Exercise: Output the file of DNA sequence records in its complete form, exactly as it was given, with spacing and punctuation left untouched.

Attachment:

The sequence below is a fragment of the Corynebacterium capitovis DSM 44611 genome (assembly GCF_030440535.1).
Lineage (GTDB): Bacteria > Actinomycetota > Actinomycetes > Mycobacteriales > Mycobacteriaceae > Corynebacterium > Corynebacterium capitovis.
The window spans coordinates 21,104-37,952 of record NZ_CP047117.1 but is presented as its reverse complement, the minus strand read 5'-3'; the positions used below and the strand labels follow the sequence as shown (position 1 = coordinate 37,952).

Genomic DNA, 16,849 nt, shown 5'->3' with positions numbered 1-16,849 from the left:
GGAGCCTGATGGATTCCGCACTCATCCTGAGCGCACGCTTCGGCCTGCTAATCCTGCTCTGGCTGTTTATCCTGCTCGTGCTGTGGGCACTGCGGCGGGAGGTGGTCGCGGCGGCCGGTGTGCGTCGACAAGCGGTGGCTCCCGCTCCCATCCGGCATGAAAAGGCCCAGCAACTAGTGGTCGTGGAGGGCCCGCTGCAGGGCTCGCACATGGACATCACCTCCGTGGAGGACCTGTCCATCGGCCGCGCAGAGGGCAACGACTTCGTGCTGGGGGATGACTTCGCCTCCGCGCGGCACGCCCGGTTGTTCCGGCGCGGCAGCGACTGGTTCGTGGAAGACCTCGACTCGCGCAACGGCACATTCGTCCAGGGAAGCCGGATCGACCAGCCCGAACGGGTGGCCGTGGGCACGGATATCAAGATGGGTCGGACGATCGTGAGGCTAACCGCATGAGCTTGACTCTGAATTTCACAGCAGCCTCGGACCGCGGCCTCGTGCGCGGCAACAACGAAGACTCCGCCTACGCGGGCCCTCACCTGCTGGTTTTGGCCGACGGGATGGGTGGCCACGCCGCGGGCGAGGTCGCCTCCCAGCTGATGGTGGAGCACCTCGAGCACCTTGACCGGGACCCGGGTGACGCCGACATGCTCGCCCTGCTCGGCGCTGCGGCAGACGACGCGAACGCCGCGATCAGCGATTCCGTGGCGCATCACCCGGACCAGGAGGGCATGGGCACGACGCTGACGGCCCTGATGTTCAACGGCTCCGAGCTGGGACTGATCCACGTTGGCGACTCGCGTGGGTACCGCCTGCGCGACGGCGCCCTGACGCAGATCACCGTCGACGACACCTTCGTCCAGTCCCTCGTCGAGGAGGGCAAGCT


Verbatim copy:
The sequence below is a fragment of the Corynebacterium capitovis DSM 44611 genome (assembly GCF_030440535.1).
Lineage (GTDB): Bacteria > Actinomycetota > Actinomycetes > Mycobacteriales > Mycobacteriaceae > Corynebacterium > Corynebacterium capitovis.
The window spans coordinates 21,104-37,952 of record NZ_CP047117.1 but is presented as its reverse complement, the minus strand read 5'-3'; the positions used below and the strand labels follow the sequence as shown (position 1 = coordinate 37,952).

Genomic DNA, 16,849 nt, shown 5'->3' with positions numbered 1-16,849 from the left:
GGAGCCTGATGGATTCCGCACTCATCCTGAGCGCACGCTTCGGCCTGCTAATCCTGCTCTGGCTGTTTATCCTGCTCGTGCTGTGGGCACTGCGGCGGGAGGTGGTCGCGGCGGCCGGTGTGCGTCGACAAGCGGTGGCTCCCGCTCCCATCCGGCATGAAAAGGCCCAGCAACTAGTGGTCGTGGAGGGCCCGCTGCAGGGCTCGCACATGGACATCACCTCCGTGGAGGACCTGTCCATCGGCCGCGCAGAGGGCAACGACTTCGTGCTGGGGGATGACTTCGCCTCCGCGCGGCACGCCCGGTTGTTCCGGCGCGGCAGCGACTGGTTCGTGGAAGACCTCGACTCGCGCAACGGCACATTCGTCCAGGGAAGCCGGATCGACCAGCCCGAACGGGTGGCCGTGGGCACGGATATCAAGATGGGTCGGACGATCGTGAGGCTAACCGCATGAGCTTGACTCTGAATTTCACAGCAGCCTCGGACCGCGGCCTCGTGCGCGGCAACAACGAAGACTCCGCCTACGCGGGCCCTCACCTGCTGGTTTTGGCCGACGGGATGGGTGGCCACGCCGCGGGCGAGGTCGCCTCCCAGCTGATGGTGGAGCACCTCGAGCACCTTGACCGGGACCCGGGTGACGCCGACATGCTCGCCCTGCTCGGCGCTGCGGCAGACGACGCGAACGCCGCGATCAGCGATTCCGTGGCGCATCACCCGGACCAGGAGGGCATGGGCACGACGCTGACGGCCCTGATGTTCAACGGCTCCGAGCTGGGACTGATCCACGTTGGCGACTCGCGTGGGTACCGCCTGCGCGACGGCGCCCTGACGCAGATCACCGTCGACGACACCTTCGTCCAGTCCCTCGTCGAGGAGGGCAAGCT